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Charging ahead

In the immediate aftermath of the government’s announcement that its ban on new petrol, diesel and hybrid cars would be brought forward from 2040 to 2035, the UK saw an immediate spike in online searches for electric cars[1]. If we needed another indication that drivers have grown comfortable with the idea that they will be driving electric in the near future, this was it.

But although the focus for many is the cars themselves, the more pressing problem is now the infrastructure required to keep them on the road. Without details of legislation or policy levers, we cannot say how the government proposes to create the charging network that will be required, or indeed where the burden for providing it will fall. What we can say is that such a network must now become an urgent infrastructure priority.


Build a network

The infrastructure issue is not just one of numbers. As of August 2019, there were already 9,199 electric vehicle (EV) charging stations across the country[2]. That compares to 8,396 standard fuel stations. However, this is for what is still a fairly niche market. Many of those charging stations will be for the exclusive use of the car owner, who will typically also be a homeowner with sufficient private land on which to park and charge their car.

In high-density residential areas, it is simply not feasible for every property to have cables running from their electricity supply to their vehicle. National Grid points out that with 20 million EVs on the road there will be at least 8.6 million vehicles that will not have the facilities for at-home charging.

Public charging stations will therefore be needed. Owners of petrol and service stations have already installed a number of charging points; and there have been some more creative solutions suggested. For example, using lamp posts that now have spare capacity from switching to LED bulbs, or commandeering other street furniture such as Virgin Media’s street cabinets[3]. Imaginative though this is, it can only form part of the answer to the challenge.


Prioritise convenience

To date, the fundamental problem has been a technical one. It takes approximately five minutes to fully ‘recharge’ a standard combustion engine with petrol or diesel. It’s easy, it’s convenient, and it enables both short and long-distance journeys.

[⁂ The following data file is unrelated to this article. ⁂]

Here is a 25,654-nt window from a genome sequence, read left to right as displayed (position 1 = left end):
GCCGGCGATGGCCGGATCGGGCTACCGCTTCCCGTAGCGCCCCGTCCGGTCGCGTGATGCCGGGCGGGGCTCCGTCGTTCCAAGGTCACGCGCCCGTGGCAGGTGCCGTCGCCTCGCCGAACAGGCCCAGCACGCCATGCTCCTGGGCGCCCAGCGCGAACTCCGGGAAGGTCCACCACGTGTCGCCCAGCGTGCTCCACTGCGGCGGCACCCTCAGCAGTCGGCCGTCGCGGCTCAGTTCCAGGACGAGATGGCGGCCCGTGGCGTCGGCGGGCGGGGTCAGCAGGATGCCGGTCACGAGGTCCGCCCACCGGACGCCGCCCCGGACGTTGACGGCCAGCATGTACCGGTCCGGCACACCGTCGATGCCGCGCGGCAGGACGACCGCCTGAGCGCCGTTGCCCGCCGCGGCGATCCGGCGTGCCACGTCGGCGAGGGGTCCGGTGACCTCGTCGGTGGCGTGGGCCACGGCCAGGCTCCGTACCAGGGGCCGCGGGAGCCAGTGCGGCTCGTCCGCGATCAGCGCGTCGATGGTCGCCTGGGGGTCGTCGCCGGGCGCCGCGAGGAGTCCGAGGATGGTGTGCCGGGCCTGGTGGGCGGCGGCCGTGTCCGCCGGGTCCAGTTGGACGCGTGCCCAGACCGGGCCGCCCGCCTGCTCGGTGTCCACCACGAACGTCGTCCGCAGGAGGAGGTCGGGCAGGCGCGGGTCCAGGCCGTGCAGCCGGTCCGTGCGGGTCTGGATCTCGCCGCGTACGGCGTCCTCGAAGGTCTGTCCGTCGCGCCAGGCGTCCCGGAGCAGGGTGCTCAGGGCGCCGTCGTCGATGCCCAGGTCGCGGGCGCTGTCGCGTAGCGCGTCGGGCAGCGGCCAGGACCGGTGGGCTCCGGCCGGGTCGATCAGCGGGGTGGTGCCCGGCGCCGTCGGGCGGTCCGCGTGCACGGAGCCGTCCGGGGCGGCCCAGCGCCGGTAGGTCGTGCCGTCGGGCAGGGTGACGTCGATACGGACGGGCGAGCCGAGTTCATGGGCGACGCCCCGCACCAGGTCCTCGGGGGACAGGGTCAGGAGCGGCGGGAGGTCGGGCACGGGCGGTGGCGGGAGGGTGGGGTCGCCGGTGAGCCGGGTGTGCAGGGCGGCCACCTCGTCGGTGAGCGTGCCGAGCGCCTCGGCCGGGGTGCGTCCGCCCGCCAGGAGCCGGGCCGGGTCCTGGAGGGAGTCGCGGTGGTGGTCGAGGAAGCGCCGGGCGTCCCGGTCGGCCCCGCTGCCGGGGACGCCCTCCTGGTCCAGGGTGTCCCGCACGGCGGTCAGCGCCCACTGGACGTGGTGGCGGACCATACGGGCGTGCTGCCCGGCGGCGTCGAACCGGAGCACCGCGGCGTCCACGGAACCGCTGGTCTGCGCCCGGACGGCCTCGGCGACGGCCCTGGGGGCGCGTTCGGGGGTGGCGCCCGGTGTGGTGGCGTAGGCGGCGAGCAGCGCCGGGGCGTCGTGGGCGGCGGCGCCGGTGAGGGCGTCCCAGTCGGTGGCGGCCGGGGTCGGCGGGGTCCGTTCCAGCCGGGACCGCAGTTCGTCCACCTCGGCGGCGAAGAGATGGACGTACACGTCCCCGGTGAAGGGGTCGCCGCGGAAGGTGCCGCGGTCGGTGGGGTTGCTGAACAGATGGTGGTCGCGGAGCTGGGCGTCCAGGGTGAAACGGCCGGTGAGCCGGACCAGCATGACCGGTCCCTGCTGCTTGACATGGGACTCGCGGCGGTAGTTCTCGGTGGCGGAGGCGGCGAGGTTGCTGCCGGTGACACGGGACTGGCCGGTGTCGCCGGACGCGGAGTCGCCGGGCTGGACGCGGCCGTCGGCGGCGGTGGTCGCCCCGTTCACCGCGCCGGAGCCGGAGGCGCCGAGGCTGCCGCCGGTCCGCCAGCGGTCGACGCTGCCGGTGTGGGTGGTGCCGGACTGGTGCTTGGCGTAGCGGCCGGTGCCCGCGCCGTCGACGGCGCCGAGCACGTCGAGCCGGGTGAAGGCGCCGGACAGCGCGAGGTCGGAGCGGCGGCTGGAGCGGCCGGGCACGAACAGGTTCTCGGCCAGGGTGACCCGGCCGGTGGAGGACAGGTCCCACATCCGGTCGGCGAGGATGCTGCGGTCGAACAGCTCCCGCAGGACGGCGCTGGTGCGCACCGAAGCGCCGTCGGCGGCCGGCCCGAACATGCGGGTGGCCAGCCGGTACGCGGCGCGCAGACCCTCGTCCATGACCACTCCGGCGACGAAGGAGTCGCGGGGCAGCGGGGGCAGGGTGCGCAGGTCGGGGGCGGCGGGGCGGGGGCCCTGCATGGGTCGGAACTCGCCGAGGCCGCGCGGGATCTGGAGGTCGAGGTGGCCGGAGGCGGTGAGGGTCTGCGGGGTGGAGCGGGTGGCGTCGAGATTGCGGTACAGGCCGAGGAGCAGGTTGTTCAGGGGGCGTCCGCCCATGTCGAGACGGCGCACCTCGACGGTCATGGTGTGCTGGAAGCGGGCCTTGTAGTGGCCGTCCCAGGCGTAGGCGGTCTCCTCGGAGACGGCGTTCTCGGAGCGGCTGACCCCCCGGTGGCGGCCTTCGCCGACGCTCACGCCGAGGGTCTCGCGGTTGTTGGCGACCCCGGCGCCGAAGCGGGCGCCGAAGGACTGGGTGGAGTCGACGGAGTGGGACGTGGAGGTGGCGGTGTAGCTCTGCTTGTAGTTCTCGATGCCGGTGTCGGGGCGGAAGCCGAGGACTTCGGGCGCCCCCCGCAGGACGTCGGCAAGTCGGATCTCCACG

In contrast, it can take up to eight hours to recharge an EV battery to 100 percent capacity using the conventional charging methods we already have. Even a marginal amount of charge can take between one and two hours. Early adopters get around this by charging their cars on their driveway overnight. But it makes mass adoption unlikely, with 45% of respondents to a Department for Transport survey saying the availability of chargers was a reason for not purchasing an EV[4].

Range anxiety and the potential inconvenience stops the proposal dead.


Go ultra-fast

The solution lies in adopting ultra-fast charging capabilities and overcoming the problems of copper and, primarily, cooling.

Conducting the high currents involved requires thick, inflexible copper pipes, whose diameter alone makes them prohibitively expensive and inflexibly unwieldy. They are not suitable for public charging of multiple vehicles.

High currents also produce excess heat that means that they cannot be handled by car-drivers who need to charge their vehicle. The heat problem, and the lack of suitable cooling technologies is one of the main reasons that EV infrastructure has always operated on a low-current basis: air cooling, plate cooling and pipe cooling are all popular, but none offer the best possible solution for ultra-fast charging.

Interestingly, we need to go back to the very earliest days of EVs to find a more suitable solution. Immersion cooling was the early frontrunner for electric vehicles and the charging points. However, the composition was never right, and the proposed fluid was too heavy, adding weight to early vehicles that needed to be kept as light as possible to be as efficient as possible and so encourage take up.


Cool and collaborate

In the intervening years, immersion cooling has moved on substantially. New dielectric fluids have been developed as liquid coolants that are suitable for the thermal management of high-performance electronics and electrical systems.

Because these fluids are non-conducting they can come into direct contact with electronic components and so transfer heat away directly – obviating the need for indirect or secondary cooling systems like cold plates and heat sinks. Low pour points, non-toxic composition, and biodegradable characteristics simply add to their usability and environmental credentials.

As a technical solution, modern immersion cooling is, like many of the best ideas to pressing problems, simplicity itself. However, introducing it to charging stations, to EV batteries so that they can accept ultra-fast charge, and to the cabling connecting the two will require a little forward planning from here on out. It will mean a change in the current design and one that charging station OEMs, utility companies and the auto-industry as a whole will want to take note of.

Some of the best and most experienced brains in the country have solved the technical challenge. It’s now up to the rest of the industry to get the wheel turning to roll it out.

By James O’Brien, MIVOLT Product Group Director


[1] FT,
2020, Electric car queries soar over UK plan to ban polluting vehicles

[2] Nissan,
2019, Electric car charging stations surpass number of fuel stations

[3] The
Guardian, 2019, Powering ahead: six new ways to charge an electric car

[4] National Grid,
Electric vehicle charging